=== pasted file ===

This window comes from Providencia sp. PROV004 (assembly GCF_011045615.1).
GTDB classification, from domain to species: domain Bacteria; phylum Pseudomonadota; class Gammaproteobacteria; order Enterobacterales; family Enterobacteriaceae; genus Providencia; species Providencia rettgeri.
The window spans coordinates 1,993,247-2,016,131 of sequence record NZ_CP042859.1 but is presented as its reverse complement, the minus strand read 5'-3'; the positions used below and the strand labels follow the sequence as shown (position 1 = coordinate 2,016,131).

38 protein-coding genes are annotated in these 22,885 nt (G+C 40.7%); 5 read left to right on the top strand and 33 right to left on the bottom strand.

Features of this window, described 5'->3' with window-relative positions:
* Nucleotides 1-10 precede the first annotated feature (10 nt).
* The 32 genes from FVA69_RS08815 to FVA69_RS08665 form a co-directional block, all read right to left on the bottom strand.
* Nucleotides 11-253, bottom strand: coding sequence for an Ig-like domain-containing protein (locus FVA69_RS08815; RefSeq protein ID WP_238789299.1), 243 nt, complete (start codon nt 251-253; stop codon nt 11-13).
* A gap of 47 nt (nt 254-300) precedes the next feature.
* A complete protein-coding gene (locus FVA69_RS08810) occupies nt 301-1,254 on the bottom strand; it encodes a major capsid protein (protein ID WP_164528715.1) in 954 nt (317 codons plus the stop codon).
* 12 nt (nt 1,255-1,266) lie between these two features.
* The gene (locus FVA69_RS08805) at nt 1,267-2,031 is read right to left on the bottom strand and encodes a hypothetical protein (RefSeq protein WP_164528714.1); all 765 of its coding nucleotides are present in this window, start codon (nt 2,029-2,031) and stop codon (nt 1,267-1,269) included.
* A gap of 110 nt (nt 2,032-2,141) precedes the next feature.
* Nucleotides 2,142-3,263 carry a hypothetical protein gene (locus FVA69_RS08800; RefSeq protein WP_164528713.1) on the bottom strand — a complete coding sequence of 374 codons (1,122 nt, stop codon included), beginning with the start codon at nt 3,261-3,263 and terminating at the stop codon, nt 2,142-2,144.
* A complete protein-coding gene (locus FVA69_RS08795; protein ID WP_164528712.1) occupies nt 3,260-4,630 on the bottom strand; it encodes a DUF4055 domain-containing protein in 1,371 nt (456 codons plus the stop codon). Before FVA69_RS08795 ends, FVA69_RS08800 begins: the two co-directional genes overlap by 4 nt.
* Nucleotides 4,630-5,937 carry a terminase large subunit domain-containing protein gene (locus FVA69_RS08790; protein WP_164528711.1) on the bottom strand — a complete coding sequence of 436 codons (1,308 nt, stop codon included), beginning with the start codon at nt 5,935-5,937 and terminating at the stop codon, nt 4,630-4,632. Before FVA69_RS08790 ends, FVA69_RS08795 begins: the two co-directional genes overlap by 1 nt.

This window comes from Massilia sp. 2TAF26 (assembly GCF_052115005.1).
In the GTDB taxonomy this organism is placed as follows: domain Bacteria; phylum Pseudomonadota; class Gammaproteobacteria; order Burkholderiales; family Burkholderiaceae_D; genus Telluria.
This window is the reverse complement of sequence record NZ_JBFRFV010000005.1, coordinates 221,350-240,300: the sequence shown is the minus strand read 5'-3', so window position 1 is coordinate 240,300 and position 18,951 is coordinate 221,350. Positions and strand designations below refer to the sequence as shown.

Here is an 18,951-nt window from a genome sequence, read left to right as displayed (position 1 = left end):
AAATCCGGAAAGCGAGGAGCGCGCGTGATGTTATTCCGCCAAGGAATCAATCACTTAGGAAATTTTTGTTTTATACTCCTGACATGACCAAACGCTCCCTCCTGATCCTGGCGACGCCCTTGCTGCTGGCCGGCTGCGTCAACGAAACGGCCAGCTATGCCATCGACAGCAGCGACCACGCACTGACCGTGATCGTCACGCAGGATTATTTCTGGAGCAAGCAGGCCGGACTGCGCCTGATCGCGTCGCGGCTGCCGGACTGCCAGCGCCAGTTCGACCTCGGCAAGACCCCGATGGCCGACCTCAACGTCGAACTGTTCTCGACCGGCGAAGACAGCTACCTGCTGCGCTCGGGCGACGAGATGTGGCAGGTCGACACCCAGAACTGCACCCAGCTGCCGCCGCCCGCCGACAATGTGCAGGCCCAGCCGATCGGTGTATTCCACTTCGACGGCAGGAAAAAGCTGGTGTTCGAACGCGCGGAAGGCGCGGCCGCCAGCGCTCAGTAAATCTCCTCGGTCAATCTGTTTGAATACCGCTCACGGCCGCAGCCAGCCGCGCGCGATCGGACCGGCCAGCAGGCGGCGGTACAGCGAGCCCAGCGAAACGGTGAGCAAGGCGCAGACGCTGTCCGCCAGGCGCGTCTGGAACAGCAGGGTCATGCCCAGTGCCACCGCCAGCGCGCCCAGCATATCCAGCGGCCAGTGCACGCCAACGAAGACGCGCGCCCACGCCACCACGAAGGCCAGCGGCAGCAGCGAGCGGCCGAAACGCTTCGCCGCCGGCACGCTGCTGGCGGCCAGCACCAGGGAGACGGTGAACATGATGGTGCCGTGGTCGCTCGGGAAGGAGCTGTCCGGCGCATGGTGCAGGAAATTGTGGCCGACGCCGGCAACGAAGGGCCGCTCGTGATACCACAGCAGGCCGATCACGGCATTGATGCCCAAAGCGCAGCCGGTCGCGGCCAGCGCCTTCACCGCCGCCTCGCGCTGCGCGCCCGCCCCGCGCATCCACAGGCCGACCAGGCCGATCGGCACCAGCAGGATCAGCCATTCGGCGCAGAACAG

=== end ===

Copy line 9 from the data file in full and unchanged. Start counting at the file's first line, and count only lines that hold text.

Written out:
* A gap of 47 nt (nt 254-300) precedes the next feature.